Meta-reviewing and musing

One of my harmless foibles is that I like to read reviews of books I've already read, to see what other people made of them. I've seen a few of these recently, which I'd like to share in this post.

TDisappeared The Disappeared, by M. R. Hall, is reviewed by Cathy of Kittling:Books. Of the protagonist, Cathy writes: "Jenny Cooper is a very interesting, and very flawed, character. She suffers from acute anxiety and depends upon medication to keep herself together. She's raw from a nasty divorce. She's trying to be a good parent to a difficult teenaged boy. The man in her current relationship wants commitment, and her job is stressful and demanding. She's trying to give 110% to each facet of her life, and there are times when she almost comes unglued." Cathy identifies several aspects of the book to which I had a similar reaction. One thing that surprised me is that, she writes, The Coroner, the first novel in this series, has not been published in the USA. This is crazy – not only is The Coroner a superior book (in my opinion), but one needs to read it before The Disappeared in order to fully appreciate what is going on with Jenny and the other regular characters. (See my reviews of The Coroner and The Disappeared.)

TSPool Over at Mysterious Books News, you can read a review of Martin Edwards's latest novel in his Lake District series. From the review:  "The Serpent Pool
is a superb mystery, from both a plot, replete with classical literary references, and stylistic perspective. The characters are delightful and well drawn, the Lake District setting beautiful and charming. Even the various romantic elements, including those simmering just beneath the surface, play an important role here. As dark and disturbing secrets come to light, answers to questions of murder or suicide, past and present, are finally established in the thrilling conclusion to this exciting suspense novel." My take on the same book is here.

At Crime Scraps, you can read a review of About Face, by Donna Leon. Uriah a.k.a. Norman writes: "I find Donna Leon's books a constant delight as she describes a society where government agencies live alongside criminal gangs and sometimes you can't tell which is which."  You can see what I thought of this book at Euro Crime.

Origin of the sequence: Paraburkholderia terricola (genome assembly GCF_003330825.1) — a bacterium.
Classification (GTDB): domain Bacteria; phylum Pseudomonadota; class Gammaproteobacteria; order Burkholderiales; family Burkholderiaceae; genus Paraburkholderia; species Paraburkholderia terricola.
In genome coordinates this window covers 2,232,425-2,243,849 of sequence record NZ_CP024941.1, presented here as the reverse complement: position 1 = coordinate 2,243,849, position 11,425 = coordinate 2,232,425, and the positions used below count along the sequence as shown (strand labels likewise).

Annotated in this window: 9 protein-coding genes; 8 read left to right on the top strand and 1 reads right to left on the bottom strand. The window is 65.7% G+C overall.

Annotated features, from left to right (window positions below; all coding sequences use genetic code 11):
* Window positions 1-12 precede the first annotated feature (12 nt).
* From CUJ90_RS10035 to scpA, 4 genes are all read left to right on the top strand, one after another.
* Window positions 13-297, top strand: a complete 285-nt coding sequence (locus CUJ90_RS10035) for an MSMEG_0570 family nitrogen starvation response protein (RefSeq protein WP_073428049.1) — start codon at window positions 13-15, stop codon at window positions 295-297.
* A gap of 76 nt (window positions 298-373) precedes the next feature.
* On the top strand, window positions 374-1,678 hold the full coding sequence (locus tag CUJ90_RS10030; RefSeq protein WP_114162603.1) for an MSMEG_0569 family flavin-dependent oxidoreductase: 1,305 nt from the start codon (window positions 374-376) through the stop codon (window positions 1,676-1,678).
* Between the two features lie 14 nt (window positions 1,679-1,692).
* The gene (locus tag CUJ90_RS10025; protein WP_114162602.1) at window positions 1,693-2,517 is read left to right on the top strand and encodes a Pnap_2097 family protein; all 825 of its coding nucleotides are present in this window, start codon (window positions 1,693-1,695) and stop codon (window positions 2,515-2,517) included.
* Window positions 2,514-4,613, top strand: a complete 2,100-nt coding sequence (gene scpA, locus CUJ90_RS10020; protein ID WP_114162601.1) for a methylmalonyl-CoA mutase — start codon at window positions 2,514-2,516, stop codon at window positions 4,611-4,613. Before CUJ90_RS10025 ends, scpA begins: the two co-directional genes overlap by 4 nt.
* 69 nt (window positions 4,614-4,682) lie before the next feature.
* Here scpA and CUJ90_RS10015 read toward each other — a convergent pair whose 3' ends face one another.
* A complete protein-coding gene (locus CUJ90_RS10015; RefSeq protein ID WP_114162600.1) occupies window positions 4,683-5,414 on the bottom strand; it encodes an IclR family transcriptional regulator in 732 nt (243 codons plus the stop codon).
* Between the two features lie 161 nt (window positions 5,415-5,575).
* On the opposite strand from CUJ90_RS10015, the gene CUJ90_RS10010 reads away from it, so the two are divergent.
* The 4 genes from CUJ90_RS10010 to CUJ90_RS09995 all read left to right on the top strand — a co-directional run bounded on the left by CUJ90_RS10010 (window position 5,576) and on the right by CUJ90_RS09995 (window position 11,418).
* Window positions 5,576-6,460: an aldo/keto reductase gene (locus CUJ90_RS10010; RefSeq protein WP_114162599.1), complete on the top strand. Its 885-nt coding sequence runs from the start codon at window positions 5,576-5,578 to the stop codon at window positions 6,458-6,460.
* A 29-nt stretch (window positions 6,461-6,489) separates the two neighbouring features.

Truth Finally, for now, Glenn Harper of International Noir Fiction writes a superb review of Peter Temple's brilliant Truth, "a complex story with an ambivalent moral sense, told in terse coded dialogue among the police and an almost stream of consciousness narrative in the third person but from the point of view of the new head of homicide, Stephen Villani."  My review of this book was the first post of the new year at Petrona. "This is a fantastic book: it has a strong, satisfying plot; yet in its brutal, sad poetry it is a telling account of the myriad tragedies and ruined lives in our shallow, materialistic and unedifying age, dominated by our fascination with the power of technology and wealth, but lacking principle, depth or kindness."

4 thoughts on “Meta-reviewing and musing

  1. Maxine – Thanks for these useful links! It’s always so useful to read a few reviews of a book. Everyone’s got a different perspective, and it can be very helpful to read several of those perspectives as one’s deciding whether or not to read a particular book. That’s especially true given the cost of buying new books, especially internationally.

  2. And here one can be certain there won´t be spoilers. I wanted to check a fact about the book I am currently reading, and ran into a glaring spoiler. I am not very particular because my memory is practically non-existent, but even I will be able to remember that the antagonist was thrown into my face. (The reviewer probably thought it was justified because it is based on true crime and there is an introduction which reveals the plot, but I *don´t* read introductions until afterwards).

  3. Truth is a novel that has stumped quite a few reviewers, Bernadette (you read their reviews which start out fine and see where they just give up!). Almost all the reviews I’ve read (including mine!) have said that the book needs a second read to fully appreciate it (or get it) all….
    Dorte – also, I find cover blurbs are getting worse and worse at, basically, telling you the whole plot before you read the book. It does so much spoil a plot-based book to know how things progress for the first 3/4 (via the blurb) even if the actual end is not given away. I wish blurbs were more obscure!
    Margot, thanks for your encouraging (as ever) comment. Agreed that different (or even similar) perspectives are fun to read if you’ve read the book yourself.

Comments are closed.